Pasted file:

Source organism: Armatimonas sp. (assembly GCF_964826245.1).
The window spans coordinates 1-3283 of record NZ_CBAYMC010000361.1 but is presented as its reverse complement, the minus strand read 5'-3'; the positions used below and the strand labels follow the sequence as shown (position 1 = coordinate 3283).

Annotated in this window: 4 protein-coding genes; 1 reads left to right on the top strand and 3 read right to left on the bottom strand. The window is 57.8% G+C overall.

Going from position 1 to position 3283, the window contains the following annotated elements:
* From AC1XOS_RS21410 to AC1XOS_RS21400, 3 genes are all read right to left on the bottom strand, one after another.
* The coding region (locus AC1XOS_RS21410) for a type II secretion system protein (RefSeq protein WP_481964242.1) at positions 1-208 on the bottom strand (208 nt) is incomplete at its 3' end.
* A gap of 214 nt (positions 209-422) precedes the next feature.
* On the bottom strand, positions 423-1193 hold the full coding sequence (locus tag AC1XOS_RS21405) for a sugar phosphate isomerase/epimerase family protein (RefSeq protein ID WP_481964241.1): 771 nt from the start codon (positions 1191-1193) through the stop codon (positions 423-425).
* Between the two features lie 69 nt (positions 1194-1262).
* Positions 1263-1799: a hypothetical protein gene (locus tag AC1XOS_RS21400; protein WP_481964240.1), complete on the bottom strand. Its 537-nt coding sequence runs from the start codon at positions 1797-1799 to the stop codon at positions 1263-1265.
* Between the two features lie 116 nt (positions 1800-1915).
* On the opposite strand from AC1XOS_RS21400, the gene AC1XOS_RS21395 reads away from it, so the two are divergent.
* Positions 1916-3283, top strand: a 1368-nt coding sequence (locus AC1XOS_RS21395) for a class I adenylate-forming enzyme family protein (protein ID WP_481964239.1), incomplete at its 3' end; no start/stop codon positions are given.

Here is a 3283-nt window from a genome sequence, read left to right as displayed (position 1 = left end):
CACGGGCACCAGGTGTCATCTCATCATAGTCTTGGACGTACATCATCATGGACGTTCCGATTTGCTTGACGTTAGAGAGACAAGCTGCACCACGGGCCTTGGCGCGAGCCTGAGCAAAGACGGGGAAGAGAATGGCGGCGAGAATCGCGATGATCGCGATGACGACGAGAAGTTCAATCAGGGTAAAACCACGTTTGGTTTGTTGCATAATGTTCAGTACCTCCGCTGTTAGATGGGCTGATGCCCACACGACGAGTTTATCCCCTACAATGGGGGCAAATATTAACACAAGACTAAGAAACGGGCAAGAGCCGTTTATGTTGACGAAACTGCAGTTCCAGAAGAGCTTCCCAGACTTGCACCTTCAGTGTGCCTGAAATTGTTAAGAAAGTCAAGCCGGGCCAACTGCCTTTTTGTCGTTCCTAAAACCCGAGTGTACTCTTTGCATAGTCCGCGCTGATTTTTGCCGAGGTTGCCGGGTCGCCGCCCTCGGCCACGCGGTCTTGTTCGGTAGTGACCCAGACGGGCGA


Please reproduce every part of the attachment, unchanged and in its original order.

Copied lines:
Source organism: Armatimonas sp. (assembly GCF_964826245.1).
The window spans coordinates 1-3283 of record NZ_CBAYMC010000361.1 but is presented as its reverse complement, the minus strand read 5'-3'; the positions used below and the strand labels follow the sequence as shown (position 1 = coordinate 3283).

Annotated in this window: 4 protein-coding genes; 1 reads left to right on the top strand and 3 read right to left on the bottom strand. The window is 57.8% G+C overall.

Going from position 1 to position 3283, the window contains the following annotated elements:
* From AC1XOS_RS21410 to AC1XOS_RS21400, 3 genes are all read right to left on the bottom strand, one after another.
* The coding region (locus AC1XOS_RS21410) for a type II secretion system protein (RefSeq protein WP_481964242.1) at positions 1-208 on the bottom strand (208 nt) is incomplete at its 3' end.
* A gap of 214 nt (positions 209-422) precedes the next feature.
* On the bottom strand, positions 423-1193 hold the full coding sequence (locus tag AC1XOS_RS21405) for a sugar phosphate isomerase/epimerase family protein (RefSeq protein ID WP_481964241.1): 771 nt from the start codon (positions 1191-1193) through the stop codon (positions 423-425).
* Between the two features lie 69 nt (positions 1194-1262).
* Positions 1263-1799: a hypothetical protein gene (locus tag AC1XOS_RS21400; protein WP_481964240.1), complete on the bottom strand. Its 537-nt coding sequence runs from the start codon at positions 1797-1799 to the stop codon at positions 1263-1265.
* Between the two features lie 116 nt (positions 1800-1915).
* On the opposite strand from AC1XOS_RS21400, the gene AC1XOS_RS21395 reads away from it, so the two are divergent.
* Positions 1916-3283, top strand: a 1368-nt coding sequence (locus AC1XOS_RS21395) for a class I adenylate-forming enzyme family protein (protein ID WP_481964239.1), incomplete at its 3' end; no start/stop codon positions are given.

Here is a 3283-nt window from a genome sequence, read left to right as displayed (position 1 = left end):
CACGGGCACCAGGTGTCATCTCATCATAGTCTTGGACGTACATCATCATGGACGTTCCGATTTGCTTGACGTTAGAGAGACAAGCTGCACCACGGGCCTTGGCGCGAGCCTGAGCAAAGACGGGGAAGAGAATGGCGGCGAGAATCGCGATGATCGCGATGACGACGAGAAGTTCAATCAGGGTAAAACCACGTTTGGTTTGTTGCATAATGTTCAGTACCTCCGCTGTTAGATGGGCTGATGCCCACACGACGAGTTTATCCCCTACAATGGGGGCAAATATTAACACAAGACTAAGAAACGGGCAAGAGCCGTTTATGTTGACGAAACTGCAGTTCCAGAAGAGCTTCCCAGACTTGCACCTTCAGTGTGCCTGAAATTGTTAAGAAAGTCAAGCCGGGCCAACTGCCTTTTTGTCGTTCCTAAAACCCGAGTGTACTCTTTGCATAGTCCGCGCTGATTTTTGCCGAGGTTGCCGGGTCGCCGCCCTCGGCCACGCGGTCTTGTTCGGTAGTGACCCAGACGGGCGA